Tuesday, August 7, 2018

Leia Ascending

Maister Colyne Stewart, AS 53 (August 2018)
An elegy for a beloved dog, part of the family of Pasi and Jaclyn Paltanen.

All-father Odin     one-eyed watchman
Sings through sky-horn     shatters the calm night
Calls to him champions     curs of great valour
Hounds of honour     he would extoll
Claim to his company     captain his ghost-pack
Wolf-daughter wizened     wick low lit fading
Second-shadow     sky-bridge strider
Hound of honey-thieves’     hall, child-guard well
Lap-friend loyal     last duty now done
Comes to his hall     charges moon-ward
Emma earth-bound     eases her long-fate
Leia still listens     looking from high
Draugar and dvergar     dare not to enter
Bee-foe Bjarnscur     begotten watcher
Battles for bear-cub     bright star of night

Written in the style of the Ango-Saxon scops, using a variety of line types. The oral Old English versification tradition was brought to England from Germany by the Anglo-Saxons in the 5th century. It therefore shares many (if not all) characteristics with Old German versification.

The lines of verse (which were not recorded in written form until the 8th century[1]) were alliterative, of variable length, and divided by a caesura. The third stressed syllable in each line had to alliterate with either or both of the first two, while the fourth did not alliterate. All vowels and diphthongs alliterated with each other. Sc, sp and st usually only alliterated with themselves. The disposition of stressed syllables is the same as the Sievers’ types described in Old German versification.

Synonyms and compound words were widely used (likely to assist with alliteration). Kennings, though not common, were sometimes used. Sometimes the words used could have multiple meanings (though whether this was done on purpose is open to debate).[2] Variation (using multiple names for the same subject within the same lines) was also used and poets would often reuse lines or word patterns from earlier poems by other poets.

The version of the poem below has the alliterative letters bolded, with the stressed syllables in italics. Synonyms, variation and kennings are explained in footnotes.

All-father Odin[3]     one-eyed[4] watchman
Sings through sky-horn[5]     shatters the calm night
Calls to him champions     curs of great valour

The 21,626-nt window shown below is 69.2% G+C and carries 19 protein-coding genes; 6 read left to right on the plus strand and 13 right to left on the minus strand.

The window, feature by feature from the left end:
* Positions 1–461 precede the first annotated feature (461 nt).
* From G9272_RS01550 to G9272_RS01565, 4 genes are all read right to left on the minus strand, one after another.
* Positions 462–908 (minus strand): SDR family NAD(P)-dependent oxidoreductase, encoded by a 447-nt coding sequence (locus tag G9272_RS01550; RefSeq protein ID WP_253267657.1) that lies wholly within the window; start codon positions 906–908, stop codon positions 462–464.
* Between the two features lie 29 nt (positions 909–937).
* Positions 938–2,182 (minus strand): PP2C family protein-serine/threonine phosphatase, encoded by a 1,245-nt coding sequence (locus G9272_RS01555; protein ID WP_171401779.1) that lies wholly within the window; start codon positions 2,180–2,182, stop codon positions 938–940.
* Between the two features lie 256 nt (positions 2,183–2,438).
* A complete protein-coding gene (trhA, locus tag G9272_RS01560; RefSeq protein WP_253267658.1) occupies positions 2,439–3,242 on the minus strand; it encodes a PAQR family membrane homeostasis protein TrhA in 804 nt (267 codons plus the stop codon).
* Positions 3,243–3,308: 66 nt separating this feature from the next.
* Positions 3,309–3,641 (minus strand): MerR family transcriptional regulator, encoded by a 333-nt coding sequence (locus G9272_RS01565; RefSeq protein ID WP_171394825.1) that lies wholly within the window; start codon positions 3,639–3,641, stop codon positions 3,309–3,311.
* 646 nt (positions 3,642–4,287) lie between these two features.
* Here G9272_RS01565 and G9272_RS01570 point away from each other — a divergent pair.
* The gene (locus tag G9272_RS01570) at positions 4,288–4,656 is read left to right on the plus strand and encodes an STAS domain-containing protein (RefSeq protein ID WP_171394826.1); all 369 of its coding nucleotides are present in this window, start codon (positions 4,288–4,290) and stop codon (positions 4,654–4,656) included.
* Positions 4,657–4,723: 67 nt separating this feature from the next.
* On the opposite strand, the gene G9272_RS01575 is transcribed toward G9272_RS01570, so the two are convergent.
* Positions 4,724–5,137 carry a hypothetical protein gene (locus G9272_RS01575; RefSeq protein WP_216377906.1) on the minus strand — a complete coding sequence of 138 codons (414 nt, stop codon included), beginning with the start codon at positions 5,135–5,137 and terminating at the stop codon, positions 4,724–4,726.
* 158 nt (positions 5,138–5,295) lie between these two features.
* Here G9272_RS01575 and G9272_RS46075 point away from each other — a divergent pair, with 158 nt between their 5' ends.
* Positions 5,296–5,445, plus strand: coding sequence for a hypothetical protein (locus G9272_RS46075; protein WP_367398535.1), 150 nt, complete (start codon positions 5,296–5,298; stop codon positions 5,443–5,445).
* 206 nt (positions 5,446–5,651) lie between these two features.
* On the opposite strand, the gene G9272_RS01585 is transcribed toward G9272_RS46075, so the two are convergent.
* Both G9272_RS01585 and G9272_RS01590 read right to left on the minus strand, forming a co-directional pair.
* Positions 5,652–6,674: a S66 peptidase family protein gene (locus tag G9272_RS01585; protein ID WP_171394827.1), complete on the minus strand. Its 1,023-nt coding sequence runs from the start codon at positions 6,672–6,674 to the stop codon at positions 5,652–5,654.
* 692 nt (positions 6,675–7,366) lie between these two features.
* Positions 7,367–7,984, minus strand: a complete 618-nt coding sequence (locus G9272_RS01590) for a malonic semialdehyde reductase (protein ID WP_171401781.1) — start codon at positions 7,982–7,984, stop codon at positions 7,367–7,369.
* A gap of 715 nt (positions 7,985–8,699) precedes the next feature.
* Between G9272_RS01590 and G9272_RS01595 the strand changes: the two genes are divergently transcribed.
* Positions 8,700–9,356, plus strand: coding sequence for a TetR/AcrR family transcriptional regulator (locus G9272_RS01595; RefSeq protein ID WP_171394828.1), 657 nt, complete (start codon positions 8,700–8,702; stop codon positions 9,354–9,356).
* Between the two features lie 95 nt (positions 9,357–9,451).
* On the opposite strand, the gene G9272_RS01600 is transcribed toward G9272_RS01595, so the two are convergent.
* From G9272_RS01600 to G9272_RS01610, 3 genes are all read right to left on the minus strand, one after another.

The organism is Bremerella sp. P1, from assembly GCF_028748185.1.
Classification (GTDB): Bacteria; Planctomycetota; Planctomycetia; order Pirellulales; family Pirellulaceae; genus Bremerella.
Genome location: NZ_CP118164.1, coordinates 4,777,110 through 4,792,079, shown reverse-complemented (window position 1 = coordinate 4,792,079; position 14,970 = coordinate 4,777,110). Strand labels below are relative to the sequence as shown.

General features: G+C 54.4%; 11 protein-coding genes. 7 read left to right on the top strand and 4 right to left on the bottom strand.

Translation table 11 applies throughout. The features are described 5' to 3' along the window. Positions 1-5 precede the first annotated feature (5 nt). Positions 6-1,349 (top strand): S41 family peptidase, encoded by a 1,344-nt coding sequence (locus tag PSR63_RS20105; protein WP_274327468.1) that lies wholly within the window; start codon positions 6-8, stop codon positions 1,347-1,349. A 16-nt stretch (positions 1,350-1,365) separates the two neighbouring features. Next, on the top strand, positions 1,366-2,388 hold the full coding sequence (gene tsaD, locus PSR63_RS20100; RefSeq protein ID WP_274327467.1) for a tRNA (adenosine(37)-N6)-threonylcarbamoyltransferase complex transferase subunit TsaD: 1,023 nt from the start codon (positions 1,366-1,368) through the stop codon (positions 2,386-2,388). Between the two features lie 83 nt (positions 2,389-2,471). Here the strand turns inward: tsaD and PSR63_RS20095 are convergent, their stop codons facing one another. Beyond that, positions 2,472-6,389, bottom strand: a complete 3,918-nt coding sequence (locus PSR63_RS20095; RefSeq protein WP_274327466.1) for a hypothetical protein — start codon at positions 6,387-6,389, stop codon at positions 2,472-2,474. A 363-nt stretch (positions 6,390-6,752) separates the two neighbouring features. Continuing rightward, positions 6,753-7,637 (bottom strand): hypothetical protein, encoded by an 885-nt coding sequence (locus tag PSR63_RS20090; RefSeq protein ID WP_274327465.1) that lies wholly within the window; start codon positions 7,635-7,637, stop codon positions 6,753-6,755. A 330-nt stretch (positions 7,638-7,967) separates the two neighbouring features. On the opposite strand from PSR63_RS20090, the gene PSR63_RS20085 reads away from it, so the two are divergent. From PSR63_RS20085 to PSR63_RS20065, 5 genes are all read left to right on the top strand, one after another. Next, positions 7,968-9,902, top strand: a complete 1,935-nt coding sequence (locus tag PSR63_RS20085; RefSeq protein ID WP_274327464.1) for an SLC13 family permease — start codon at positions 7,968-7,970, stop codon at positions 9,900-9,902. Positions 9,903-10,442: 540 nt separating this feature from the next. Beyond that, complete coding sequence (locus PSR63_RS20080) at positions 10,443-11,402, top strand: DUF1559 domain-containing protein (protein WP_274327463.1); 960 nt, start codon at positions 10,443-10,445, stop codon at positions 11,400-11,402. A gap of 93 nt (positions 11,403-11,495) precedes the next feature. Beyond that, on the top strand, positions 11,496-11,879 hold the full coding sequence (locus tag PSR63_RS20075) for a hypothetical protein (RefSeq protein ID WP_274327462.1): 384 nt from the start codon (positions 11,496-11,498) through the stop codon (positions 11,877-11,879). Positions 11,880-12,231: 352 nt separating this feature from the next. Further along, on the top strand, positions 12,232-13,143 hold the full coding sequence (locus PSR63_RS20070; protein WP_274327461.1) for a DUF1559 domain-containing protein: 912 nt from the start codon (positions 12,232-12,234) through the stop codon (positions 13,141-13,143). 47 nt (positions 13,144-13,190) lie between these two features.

Hounds of honour     he would extoll
Claim to his comp’ny     captain his ghost-pack[6]
Wolf-daughter[7] wizened     wick low lit fading[8]
Second-shadow[9]     sky-bridge strider[10]
Hound of honey-thieves[11]     hall[12], child-guard[13] well
Lap-friend[14] loyal     last duty now done
Comes to his call     charges moon-ward[15]
Emma earth-bound     eases her long-fate[16]
Leia still listens     looking from high
Draugar[17] and dvergar[18]     dare not to enter[19]
Bee-foe Bjarnscur[20]     begotten watcher
Battles for bear-cub     bright star of night[21]

[1] Dance, Richard. “The Old English Language and the Alliteative Tradition.” A Companion to Medieval Poetry. Saunders, Corrine, ed. Wiley-Blackwell: West Sussex, 2010. p. 35.
[2] Ibid: p. 47.
[3] Odin, father of the gods.
[4] Odin had only one eye.
[5] Odin sounds his great horn.
[6] Odin calls to him dogs of worthy character.
[7] Dogs are descendants of wolves.
[8] A reference to Leai’s long life.
[9] Like many dogs, Leia enjoyed following her humans about. In particular, she spent a great deal of time with baby Emma, Pasi and Jaclyn’s young daughter,
[10] Suggesting Leia will answer Odin’s call and has crossed the rainbow bridge to enter Valhalla, the Norse afterlife.
[11] A kenning for a bear.
[12] Pasi and Jaclyn refer to their home as Bearhall.
[13] Leia was sometimes referred to as Emma’s nanny.
[14] Dog.
[15] Leia answered Odin’s call.
[16] Emma’s life will be easier for Leai having been in it.
[17] Scandinavian zombies.
[18] Scandinavian dwarves.
[19] Boogeymen dare not even enter Emma’s room.
[20] Leia was a Karelian beardog. The bee-foe is a name for a bear. Bjarn is Pasi’s name in the SCA, so Bjarnscur means Bjarn’s dog.
[21] Leia still watches over Emma.